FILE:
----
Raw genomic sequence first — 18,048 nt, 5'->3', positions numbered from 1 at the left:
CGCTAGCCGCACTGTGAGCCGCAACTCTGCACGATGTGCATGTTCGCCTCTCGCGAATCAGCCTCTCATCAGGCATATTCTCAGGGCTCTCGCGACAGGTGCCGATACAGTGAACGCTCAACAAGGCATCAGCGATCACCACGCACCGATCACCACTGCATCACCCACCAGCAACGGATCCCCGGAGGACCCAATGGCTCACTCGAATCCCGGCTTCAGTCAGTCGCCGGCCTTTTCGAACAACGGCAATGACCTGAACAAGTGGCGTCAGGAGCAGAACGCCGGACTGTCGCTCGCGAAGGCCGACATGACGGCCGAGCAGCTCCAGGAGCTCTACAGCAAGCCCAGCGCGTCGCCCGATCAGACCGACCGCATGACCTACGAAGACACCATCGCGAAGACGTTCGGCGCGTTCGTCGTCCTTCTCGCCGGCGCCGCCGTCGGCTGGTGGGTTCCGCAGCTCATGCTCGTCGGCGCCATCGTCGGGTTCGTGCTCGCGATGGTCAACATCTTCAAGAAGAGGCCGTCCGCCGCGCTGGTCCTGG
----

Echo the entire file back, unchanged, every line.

Raw genomic sequence first — 18,048 nt, 5'->3', positions numbered from 1 at the left:
CGCTAGCCGCACTGTGAGCCGCAACTCTGCACGATGTGCATGTTCGCCTCTCGCGAATCAGCCTCTCATCAGGCATATTCTCAGGGCTCTCGCGACAGGTGCCGATACAGTGAACGCTCAACAAGGCATCAGCGATCACCACGCACCGATCACCACTGCATCACCCACCAGCAACGGATCCCCGGAGGACCCAATGGCTCACTCGAATCCCGGCTTCAGTCAGTCGCCGGCCTTTTCGAACAACGGCAATGACCTGAACAAGTGGCGTCAGGAGCAGAACGCCGGACTGTCGCTCGCGAAGGCCGACATGACGGCCGAGCAGCTCCAGGAGCTCTACAGCAAGCCCAGCGCGTCGCCCGATCAGACCGACCGCATGACCTACGAAGACACCATCGCGAAGACGTTCGGCGCGTTCGTCGTCCTTCTCGCCGGCGCCGCCGTCGGCTGGTGGGTTCCGCAGCTCATGCTCGTCGGCGCCATCGTCGGGTTCGTGCTCGCGATGGTCAACATCTTCAAGAAGAGGCCGTCCGCCGCGCTGGTCCTGG